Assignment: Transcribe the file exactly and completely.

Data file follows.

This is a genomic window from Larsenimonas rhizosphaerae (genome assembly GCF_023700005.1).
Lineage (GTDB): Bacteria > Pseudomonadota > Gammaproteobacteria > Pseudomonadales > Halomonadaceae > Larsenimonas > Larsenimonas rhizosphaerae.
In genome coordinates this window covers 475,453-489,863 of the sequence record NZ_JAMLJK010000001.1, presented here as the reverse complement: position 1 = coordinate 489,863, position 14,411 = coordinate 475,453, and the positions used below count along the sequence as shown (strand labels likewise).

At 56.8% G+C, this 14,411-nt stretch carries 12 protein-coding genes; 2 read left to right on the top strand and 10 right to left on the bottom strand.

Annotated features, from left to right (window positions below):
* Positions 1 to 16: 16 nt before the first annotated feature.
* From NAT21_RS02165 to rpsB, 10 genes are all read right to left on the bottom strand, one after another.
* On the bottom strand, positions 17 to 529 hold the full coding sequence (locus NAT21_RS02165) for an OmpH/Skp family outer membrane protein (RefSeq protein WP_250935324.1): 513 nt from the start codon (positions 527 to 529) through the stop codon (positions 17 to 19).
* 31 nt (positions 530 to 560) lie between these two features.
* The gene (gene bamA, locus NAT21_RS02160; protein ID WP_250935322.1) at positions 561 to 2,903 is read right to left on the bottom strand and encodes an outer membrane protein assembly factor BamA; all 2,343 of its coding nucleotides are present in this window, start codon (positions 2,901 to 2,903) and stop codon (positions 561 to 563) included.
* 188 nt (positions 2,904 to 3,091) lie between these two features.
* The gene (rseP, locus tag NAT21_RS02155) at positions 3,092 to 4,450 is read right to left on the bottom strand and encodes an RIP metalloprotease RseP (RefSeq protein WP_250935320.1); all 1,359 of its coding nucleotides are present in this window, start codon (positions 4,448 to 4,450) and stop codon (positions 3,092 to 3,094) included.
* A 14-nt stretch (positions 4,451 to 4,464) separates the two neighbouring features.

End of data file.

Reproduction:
This is a genomic window from Larsenimonas rhizosphaerae (genome assembly GCF_023700005.1).
Lineage (GTDB): Bacteria > Pseudomonadota > Gammaproteobacteria > Pseudomonadales > Halomonadaceae > Larsenimonas > Larsenimonas rhizosphaerae.
In genome coordinates this window covers 475,453-489,863 of the sequence record NZ_JAMLJK010000001.1, presented here as the reverse complement: position 1 = coordinate 489,863, position 14,411 = coordinate 475,453, and the positions used below count along the sequence as shown (strand labels likewise).

At 56.8% G+C, this 14,411-nt stretch carries 12 protein-coding genes; 2 read left to right on the top strand and 10 right to left on the bottom strand.

Annotated features, from left to right (window positions below):
* Positions 1 to 16: 16 nt before the first annotated feature.
* From NAT21_RS02165 to rpsB, 10 genes are all read right to left on the bottom strand, one after another.
* On the bottom strand, positions 17 to 529 hold the full coding sequence (locus NAT21_RS02165) for an OmpH/Skp family outer membrane protein (RefSeq protein WP_250935324.1): 513 nt from the start codon (positions 527 to 529) through the stop codon (positions 17 to 19).
* 31 nt (positions 530 to 560) lie between these two features.
* The gene (gene bamA, locus NAT21_RS02160; protein ID WP_250935322.1) at positions 561 to 2,903 is read right to left on the bottom strand and encodes an outer membrane protein assembly factor BamA; all 2,343 of its coding nucleotides are present in this window, start codon (positions 2,901 to 2,903) and stop codon (positions 561 to 563) included.
* 188 nt (positions 2,904 to 3,091) lie between these two features.
* The gene (rseP, locus tag NAT21_RS02155) at positions 3,092 to 4,450 is read right to left on the bottom strand and encodes an RIP metalloprotease RseP (RefSeq protein WP_250935320.1); all 1,359 of its coding nucleotides are present in this window, start codon (positions 4,448 to 4,450) and stop codon (positions 3,092 to 3,094) included.
* A 14-nt stretch (positions 4,451 to 4,464) separates the two neighbouring features.